- The rematch of last year’s divisional round playoff matchup felt just like the first one, right down to the Falcons’ final play. And once again, the resilient Eagles overcame the obstacles to hold on, 18-12, while the Falcons can’t get out of their own way in the red zone
PHILADELPHIA — Were we really here again? The game coming down to a single play, Falcons offense driving toward downtown Philadelphia, Eagles defense trying to mount one last stand.
“It was almost like déjà vu,” says Eagles cornerback Ronald Darby.
On Thursday night, just like eight months ago in the divisional round of the playoffs, everyone at Lincoln Financial Field knew that Matt Ryan would throw to Julio Jones. The throw was to the opposite side of the end zone (right then, left now), and there were different cornerbacks in coverage (Jalen Mills then, Darby now), but both times the end result was the same. The pass was waved incomplete, and we learned that the Eagles are the kind of team that finds ways to win.
That might seem like a question that didn’t need to be answered on the night when the franchise unveiled its first Super Bowl banner from the top tier of the stadium, an understated tapestry that simply read “2017 World Champions.” But Carson Wentz is still sidelined from his December ACL tear; and Nick Foles, with a 68.1 passer rating, looked like the Hyde to his Super Bowl LII Jekyll. Veteran leaders like Malcolm Jenkins and Chris Long have been saying, every chance they get, that the 2017 Eagles mean nothing to the team they will be in 2018. That point was driven home when the defending champions were booed by their home crowd after an ugly first half in which they scored three points and managed just 68 yards of offense.
Subscribe to The MMQB Podcasts now and get The Monday Morning NFL Podcast, analyzing all of Sunday’s action, in your feed first thing every Monday morning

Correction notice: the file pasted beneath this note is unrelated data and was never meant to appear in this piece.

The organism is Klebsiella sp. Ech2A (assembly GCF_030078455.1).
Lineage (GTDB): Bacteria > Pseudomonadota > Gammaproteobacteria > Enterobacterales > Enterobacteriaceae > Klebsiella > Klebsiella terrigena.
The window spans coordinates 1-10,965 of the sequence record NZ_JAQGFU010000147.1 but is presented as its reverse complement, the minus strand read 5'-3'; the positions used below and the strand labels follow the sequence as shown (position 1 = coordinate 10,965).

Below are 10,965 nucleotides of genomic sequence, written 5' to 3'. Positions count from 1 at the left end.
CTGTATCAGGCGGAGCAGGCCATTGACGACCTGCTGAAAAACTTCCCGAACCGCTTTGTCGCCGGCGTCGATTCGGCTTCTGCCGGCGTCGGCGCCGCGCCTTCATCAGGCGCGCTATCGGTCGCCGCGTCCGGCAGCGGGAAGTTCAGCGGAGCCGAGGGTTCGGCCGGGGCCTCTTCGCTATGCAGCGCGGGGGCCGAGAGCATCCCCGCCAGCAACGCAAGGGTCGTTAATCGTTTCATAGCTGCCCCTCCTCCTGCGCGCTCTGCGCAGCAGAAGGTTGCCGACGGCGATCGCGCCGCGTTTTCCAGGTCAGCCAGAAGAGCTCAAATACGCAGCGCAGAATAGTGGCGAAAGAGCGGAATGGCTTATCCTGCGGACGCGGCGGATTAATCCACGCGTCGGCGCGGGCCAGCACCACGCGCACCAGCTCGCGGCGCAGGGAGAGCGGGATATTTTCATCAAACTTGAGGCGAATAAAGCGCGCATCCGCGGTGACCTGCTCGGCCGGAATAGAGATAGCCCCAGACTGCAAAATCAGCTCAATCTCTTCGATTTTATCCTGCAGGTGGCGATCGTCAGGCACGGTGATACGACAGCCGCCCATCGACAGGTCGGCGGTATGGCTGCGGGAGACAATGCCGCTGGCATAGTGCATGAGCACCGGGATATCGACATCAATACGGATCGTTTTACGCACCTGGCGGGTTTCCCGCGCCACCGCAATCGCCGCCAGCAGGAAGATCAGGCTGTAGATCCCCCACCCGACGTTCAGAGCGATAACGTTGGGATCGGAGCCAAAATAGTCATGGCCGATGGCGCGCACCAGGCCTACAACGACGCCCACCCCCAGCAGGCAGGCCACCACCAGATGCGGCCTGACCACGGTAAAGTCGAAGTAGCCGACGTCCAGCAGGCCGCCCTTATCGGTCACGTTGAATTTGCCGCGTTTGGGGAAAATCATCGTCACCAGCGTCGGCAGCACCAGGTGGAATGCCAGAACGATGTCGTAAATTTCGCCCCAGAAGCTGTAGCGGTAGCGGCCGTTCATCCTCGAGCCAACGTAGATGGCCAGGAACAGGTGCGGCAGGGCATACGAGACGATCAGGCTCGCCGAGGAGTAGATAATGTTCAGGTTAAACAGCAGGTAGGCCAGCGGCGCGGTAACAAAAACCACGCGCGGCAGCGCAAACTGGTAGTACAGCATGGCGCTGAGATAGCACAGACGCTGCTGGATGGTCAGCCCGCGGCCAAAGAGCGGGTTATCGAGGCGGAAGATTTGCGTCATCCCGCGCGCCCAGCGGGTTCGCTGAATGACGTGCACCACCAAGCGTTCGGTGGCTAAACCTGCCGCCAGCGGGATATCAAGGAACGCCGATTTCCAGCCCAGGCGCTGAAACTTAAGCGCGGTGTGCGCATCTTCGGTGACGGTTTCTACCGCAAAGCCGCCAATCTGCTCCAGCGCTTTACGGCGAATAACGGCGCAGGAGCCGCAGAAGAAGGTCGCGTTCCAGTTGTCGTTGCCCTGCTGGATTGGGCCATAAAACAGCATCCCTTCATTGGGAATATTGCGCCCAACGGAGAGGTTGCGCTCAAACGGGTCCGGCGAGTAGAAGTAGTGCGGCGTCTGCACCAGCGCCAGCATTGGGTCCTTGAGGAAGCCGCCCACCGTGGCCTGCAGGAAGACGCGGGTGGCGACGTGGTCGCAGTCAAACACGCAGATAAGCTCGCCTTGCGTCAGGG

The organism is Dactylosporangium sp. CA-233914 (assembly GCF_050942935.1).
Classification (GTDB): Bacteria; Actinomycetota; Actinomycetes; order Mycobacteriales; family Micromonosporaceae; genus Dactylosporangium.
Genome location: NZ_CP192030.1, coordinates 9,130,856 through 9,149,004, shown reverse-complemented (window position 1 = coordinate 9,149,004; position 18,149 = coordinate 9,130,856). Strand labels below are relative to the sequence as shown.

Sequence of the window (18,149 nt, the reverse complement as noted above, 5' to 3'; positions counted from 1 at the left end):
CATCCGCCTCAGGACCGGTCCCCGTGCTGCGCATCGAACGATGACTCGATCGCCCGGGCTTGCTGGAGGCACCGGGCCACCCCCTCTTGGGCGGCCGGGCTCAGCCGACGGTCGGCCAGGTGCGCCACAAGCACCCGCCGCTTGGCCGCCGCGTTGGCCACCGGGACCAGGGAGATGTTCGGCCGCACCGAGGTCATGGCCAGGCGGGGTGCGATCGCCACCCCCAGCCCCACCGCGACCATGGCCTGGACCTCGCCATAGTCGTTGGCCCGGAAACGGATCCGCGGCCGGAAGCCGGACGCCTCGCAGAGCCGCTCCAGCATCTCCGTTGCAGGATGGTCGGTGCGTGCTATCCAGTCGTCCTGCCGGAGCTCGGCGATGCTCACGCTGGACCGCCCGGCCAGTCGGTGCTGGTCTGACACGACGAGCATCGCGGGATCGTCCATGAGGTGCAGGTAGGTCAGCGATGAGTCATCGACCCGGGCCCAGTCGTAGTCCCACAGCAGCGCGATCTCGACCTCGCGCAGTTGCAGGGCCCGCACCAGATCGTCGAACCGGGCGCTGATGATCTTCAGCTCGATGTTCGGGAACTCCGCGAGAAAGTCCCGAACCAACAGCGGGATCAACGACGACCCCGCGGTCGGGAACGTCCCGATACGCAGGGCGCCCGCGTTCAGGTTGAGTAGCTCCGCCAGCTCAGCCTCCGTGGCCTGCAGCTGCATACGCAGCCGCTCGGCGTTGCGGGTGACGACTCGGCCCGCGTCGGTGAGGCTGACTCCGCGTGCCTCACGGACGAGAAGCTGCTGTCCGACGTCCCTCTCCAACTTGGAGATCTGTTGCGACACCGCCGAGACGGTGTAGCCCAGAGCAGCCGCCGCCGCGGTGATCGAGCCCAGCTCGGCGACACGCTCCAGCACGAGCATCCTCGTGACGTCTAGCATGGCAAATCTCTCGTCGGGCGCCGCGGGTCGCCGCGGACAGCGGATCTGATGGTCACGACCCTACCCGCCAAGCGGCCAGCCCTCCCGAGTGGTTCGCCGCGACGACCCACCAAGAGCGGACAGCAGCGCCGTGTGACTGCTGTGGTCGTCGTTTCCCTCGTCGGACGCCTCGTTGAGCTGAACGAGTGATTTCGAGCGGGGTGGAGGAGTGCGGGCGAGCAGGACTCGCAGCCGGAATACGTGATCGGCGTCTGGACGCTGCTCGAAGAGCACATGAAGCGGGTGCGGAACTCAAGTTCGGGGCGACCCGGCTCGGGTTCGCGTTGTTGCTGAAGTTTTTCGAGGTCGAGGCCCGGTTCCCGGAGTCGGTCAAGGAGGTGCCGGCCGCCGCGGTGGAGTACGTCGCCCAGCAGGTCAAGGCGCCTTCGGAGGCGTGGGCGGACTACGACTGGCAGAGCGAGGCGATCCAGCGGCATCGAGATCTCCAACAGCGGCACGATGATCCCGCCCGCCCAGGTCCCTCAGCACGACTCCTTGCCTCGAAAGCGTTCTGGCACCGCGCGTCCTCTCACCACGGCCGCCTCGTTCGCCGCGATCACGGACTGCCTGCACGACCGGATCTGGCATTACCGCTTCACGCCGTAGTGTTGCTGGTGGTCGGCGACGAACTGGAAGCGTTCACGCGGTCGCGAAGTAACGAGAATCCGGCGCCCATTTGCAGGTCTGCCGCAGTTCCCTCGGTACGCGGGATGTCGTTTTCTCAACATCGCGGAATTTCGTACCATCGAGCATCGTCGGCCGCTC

“We got a lot to prove this year,” Long insists. “It’s a new year. That banner that they did tonight, it’s cool to look at, but it really doesn’t mean anything to us. We go out and lay an egg all year, nobody’s gonna care about last year. We have been saying for a month in this locker room, we are over last year.”
If last year’s Super Bowl title was made possible by the resolve-testing wins the team delivered after losing its MVP-candidate quarterback—not to mention its left tackle, a multi-purpose running back, a special teams ace and its most versatile linebacker—then the 18-12 win against the Falcons represented more than just a tally in the win column. “We have endurance,” Jenkins answered when he was asked what he learned about his team on Thursday night. That’s how the Eagles won, despite their many reasons to lose: their 15 penalties, a fluky interception and an even flukier turnover on a punt return, and an uncharacteristically rough night catching the ball from the normally reliable Zach Ertz. Not to mention, Wentz and the Eagles’ top receiver, Alshon Jeffery, were confined to throwing and catching only during pre-game warm-ups. Wentz may be sidelined a few more weeks; Jeffery, who is returning from offseason shoulder surgery to repair the torn rotator cuff he played with all last season, said he has “a couple more visits with the doctor” before he can return. Asked if he is still a few weeks away, Jeffery nodded, saying that some days he feels great and some days are tough.